Everyone needs an emergency fund.
Financial experts have stressed the importance of emergency funds for some time. Why? Because a financial emergency is not a matter of “if” but “when.” Having an adequate emergency fund can get you through times when income is low or nonexistent. Those who had money set aside for an emergency are better able to weather this current storm. How much should you save? I recommend three to six months’ worth of living expenses, depending on how many are reliant on your income. A financial emergency will happen, and we must be prepared.
If what we have been going through this year does not make you believe you need an emergency fund, then I don’t know what will.
Q: I am going to defer my 2020 RMD under the CARES Act, will I have to take a double RMD in 2021?
A: No you will not. The CARES Act waives RMD’s for 2020, in 2021 the RMD schedule will resume at the normal rates of withdrawal.
I cannot tell you how many people come into my office, log on to their phone and start pulling up all of their financial data. My first question to them is, “What VPN are you using?” They more times than not look at me puzzled.
A VPN (Virtual Private Network) is a simple piece of software that you can install on almost any device. It will protect your privacy, help you stay safe online, and grant you unrestricted access to the internet.
Most importantly, a VPN will encrypt your data and hide your IP address by creating a private tunnel through the internet.
A VPN allows you to:
Hide your IP address from the websites you visit
Encrypt your browsing traffic
Access geographically-restricted content
Stream or torrent content from other countries
Choose between multiple private server locations
Protect your data on public Wi-Fi networks
There are a number of quality VPN’s you can add to your phone at no cost – my preference is NORD VPN.
How can I help you plan for your future when you are leaving it for the whole world to grab? Protect yourself.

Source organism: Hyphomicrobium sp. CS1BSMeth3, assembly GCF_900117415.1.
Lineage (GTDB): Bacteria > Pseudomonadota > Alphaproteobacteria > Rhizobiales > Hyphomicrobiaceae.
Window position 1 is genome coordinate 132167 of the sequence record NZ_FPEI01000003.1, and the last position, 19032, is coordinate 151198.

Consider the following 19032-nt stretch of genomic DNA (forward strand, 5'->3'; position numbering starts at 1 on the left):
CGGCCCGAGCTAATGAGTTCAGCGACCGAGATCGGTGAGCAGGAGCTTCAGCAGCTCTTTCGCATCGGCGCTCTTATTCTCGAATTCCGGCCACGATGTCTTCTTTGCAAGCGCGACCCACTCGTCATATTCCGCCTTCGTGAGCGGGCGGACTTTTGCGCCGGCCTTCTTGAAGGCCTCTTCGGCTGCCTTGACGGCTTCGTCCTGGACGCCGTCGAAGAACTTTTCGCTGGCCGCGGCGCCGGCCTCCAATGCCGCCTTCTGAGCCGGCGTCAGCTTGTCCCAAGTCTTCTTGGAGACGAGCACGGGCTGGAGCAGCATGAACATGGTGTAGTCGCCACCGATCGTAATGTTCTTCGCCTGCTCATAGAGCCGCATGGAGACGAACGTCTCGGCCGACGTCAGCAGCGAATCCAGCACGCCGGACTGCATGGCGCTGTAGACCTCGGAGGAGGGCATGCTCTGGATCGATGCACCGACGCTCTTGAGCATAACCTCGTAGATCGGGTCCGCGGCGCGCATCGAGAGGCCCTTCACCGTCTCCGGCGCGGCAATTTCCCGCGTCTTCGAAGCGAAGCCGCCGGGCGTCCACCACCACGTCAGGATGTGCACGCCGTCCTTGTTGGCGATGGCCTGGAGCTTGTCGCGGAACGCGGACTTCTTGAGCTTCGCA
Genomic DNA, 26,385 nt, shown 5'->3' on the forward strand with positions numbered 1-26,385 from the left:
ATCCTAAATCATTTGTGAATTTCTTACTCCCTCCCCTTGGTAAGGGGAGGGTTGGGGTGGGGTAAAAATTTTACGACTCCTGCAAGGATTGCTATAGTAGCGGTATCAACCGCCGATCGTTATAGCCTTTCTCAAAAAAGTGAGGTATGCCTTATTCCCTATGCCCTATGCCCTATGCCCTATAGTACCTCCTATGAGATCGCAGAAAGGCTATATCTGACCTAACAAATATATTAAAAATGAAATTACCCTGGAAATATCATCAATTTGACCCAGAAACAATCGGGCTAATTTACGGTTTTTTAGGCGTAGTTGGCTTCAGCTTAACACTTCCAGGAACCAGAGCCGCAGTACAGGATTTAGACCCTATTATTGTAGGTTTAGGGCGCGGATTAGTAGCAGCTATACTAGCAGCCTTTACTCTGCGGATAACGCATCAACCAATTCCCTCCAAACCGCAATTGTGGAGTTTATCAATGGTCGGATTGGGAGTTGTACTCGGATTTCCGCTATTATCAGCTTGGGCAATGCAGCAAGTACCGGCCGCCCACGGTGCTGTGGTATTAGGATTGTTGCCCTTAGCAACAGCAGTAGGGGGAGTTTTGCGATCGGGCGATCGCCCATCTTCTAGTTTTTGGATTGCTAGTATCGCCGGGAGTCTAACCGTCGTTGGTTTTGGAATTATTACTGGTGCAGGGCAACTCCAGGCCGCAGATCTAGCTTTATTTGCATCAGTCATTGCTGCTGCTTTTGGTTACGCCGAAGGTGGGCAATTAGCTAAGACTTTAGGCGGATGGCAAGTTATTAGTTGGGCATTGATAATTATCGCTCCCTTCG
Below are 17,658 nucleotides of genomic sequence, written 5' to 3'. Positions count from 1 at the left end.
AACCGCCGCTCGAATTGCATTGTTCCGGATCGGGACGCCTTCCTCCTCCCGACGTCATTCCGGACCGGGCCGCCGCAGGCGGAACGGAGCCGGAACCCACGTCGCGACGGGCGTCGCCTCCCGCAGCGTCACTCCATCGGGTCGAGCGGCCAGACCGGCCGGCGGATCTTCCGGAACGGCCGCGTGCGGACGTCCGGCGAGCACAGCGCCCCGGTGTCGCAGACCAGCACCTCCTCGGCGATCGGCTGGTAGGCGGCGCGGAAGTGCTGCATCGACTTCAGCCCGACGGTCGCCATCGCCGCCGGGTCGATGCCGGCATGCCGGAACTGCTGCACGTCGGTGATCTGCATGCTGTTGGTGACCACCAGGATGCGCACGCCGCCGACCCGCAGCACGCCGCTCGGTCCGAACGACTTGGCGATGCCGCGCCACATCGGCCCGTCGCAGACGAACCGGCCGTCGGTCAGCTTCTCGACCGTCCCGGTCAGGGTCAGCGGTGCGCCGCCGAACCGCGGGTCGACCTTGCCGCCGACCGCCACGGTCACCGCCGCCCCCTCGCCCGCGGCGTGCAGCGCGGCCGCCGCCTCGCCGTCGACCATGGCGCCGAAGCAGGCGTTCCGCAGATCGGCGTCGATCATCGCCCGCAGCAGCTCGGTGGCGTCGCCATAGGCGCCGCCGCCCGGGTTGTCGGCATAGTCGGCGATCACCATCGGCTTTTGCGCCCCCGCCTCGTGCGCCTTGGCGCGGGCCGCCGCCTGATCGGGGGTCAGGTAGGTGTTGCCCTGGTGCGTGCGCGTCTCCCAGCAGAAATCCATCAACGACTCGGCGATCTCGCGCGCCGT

You can have a huge income and all the money in the world, but how you spend it determines how much of it you keep. Over the years, I have discussed spending many times and it is extremely important to think about how you spend every dollar. Some of you may have been laid off, some of you may be working reduced hours, and some of you may not be impacted at all by Covid19. It has always been about how you spend – is something a need or a want? Can payment be deferred? If you have received a stimulus check, here are a few spending tips:
Shore Up Your Emergency Fund. Ideally, you should have at least three to six months’ worth of living expenses in a savings account. If you’re not there yet, your stimulus check is a good start.
Pay Off High-Interest Debt. If you’re carrying credit card debt, you’re probably paying upwards of 15%. You can free up a lot of cash by paying off those cards.
Save For Retirement. If you haven’t funded a Roth or traditional IRA for 2019, there’s still time to make a contribution that can lower your 2019 tax bill.
Please be smart during this trying time and be safe.
I have not written to you in a while because I have a new podcast that I have been promoting. You can find it at https://www.clickorlando.com/podcast. Look for the Hechteffect podcast.
The world has changed since my last blog and we don’t know when things will be back to normal. I do have a few tips for you during this trying time.
Stay in touch with your loved ones through any means possible. You never know how much just checking in on someone can change their day.
Try not to spend beyond your means. Being stuck at home, we are all getting bombarded with online offers to buy various different items. Only spend what you have to – don’t get sucked into spending just because there is 20% off.
Exercise. Staying fit is one of the best ways to fend off Covid19. Make sure you eat a healthy diet as well. The world will return to normal soon.